For years in my teens and 20s I hated my brain like it was something separate to my sense of self, that it wouldn't operate the way I needed it to, to get a job done.

    Im much kinder and non judgemental of how it operates these days.

    You have experienced a loss of late, sorry if bringing that up causes you upset, its not intended thay way.
    With a backdrop of significant changes in your life.

    Grief has impacted on my EF massively in the past, my emotional state having a direct effect on my ability to think clearly.
    You are a kind soul Blaze, what would you say to me if I came to you with a similar challenge?

    I think you would tell me that my feelings are valid, that they are a reaction to changes in my life. That the stuck part is normal when the mind and body is already processing challenges, to be kind and patient with myself.


  • HylianHylian Citizen, Mentor
    And when my brain is working correctly, I can't imagine that I actually experience the stuck symptom. When I am stuck, I can't imagine I will ever get unstuck. That part gets scary. I worry I will become useless and a burden to my husband. 
    I worry about becoming a burden on others when I experience this, too. I am very sorry to hear that you also deal with that feeling. It's not a pleasant thought, though I think it's good that we all can come here and relate on these things. I certainly feel a bit better knowing that you and Amity experience the same thing, since before I thought I was just being lazy or something.
  • AmityAmity Administrator, Citizen
    Im not able to deal with the thoughts of being dependent on others, not sure if its an ASD thing to want to be so independent or if thats how I am because of experiences, but I feel the fear too.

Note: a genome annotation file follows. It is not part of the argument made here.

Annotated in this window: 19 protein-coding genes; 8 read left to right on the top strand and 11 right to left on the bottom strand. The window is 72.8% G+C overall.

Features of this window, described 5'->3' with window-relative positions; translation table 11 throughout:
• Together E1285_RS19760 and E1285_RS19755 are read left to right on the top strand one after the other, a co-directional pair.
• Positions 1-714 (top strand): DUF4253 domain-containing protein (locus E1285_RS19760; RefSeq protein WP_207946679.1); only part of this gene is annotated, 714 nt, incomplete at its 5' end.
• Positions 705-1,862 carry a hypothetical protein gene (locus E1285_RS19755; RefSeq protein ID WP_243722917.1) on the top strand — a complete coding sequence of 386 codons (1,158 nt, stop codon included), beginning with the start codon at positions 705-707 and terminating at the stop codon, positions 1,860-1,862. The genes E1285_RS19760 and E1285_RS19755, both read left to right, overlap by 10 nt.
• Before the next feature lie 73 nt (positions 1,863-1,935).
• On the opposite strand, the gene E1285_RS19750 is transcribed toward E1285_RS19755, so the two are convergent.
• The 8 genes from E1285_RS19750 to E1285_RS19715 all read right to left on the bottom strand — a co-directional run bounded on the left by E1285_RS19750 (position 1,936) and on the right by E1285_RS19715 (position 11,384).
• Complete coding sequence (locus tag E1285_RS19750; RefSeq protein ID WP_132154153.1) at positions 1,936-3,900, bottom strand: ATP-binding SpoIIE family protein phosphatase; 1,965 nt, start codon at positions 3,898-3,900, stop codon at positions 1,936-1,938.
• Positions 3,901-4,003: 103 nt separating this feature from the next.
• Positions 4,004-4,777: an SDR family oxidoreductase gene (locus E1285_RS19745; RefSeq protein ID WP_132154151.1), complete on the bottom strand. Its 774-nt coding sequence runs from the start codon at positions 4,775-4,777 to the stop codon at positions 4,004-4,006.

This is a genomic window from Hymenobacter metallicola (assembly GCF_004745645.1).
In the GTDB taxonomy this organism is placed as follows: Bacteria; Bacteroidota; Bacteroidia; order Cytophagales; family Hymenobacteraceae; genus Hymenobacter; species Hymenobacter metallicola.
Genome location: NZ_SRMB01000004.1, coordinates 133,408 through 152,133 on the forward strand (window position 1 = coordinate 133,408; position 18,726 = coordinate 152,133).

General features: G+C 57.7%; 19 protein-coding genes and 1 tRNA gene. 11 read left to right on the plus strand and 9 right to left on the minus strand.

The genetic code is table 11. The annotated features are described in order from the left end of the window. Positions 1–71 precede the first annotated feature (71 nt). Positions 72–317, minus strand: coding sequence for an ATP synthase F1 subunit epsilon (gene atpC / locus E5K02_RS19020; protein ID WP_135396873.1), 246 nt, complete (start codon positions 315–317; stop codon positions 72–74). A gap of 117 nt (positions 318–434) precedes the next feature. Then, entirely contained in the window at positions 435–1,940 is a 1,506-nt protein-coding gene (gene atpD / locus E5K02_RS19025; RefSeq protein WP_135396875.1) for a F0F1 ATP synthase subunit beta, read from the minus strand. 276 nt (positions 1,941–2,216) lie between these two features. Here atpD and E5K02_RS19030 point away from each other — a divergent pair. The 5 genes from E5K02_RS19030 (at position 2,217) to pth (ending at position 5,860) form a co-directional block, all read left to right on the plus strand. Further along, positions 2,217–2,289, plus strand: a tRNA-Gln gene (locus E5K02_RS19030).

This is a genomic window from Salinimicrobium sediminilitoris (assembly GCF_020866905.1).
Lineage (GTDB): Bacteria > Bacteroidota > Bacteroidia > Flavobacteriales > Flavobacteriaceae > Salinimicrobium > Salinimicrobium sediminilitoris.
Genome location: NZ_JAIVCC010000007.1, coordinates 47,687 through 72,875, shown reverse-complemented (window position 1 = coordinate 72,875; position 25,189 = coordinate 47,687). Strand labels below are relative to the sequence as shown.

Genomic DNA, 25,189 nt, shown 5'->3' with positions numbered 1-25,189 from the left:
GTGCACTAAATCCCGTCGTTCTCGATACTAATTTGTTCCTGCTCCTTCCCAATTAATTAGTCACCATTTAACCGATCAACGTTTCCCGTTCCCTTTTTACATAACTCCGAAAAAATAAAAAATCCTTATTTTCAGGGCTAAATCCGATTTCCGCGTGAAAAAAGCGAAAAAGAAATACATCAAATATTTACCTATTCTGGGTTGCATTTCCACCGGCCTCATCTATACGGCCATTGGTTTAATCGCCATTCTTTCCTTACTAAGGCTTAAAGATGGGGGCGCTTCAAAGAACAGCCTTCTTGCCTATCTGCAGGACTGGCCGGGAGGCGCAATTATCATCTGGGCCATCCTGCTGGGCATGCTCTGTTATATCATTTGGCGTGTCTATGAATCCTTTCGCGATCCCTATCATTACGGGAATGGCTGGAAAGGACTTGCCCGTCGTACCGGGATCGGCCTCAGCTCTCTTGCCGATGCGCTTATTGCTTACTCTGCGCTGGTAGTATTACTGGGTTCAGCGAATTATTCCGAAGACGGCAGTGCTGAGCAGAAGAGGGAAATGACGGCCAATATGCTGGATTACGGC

• Thank you for the kind words, Hylian and Amity.

    Amity, thank you for reminding me that I am grieving. That had really slipped my mind. That kind of thing can tip whatever I do have going into a down side. 

    I really am thinking about whether, once the brain has failed in its ability to continue such chores as executive functioning, there really is only rest to get it back. I don't want to need so much rest and I fight it all the time. Which results in me being pretty unhappy. 

    I have been trying to stay calmer in regards to my work, but the end of the month deadlines, coupled with emergency demanding situations; I really don't stay focused. I've been looking back on today and realized a major error in not delegating a task.  On the one hand, it is good I can see where the problem was - I couldn't always do that. On the other hand, an inner voice says; Stupid, Stupid, Stupid, which is really stupid and am writing here to get it out of my system. 
  • AmityAmity Administrator, Citizen
    That inner voice sounds more like an enemy than a friend... I have one judgemental inner train of thought like that, but Ive been slowly reconditioning its significance in my mind.

    Being in a similar situation at the moment with my wonkey donkey executive functioning I'll share an experience from yesterday.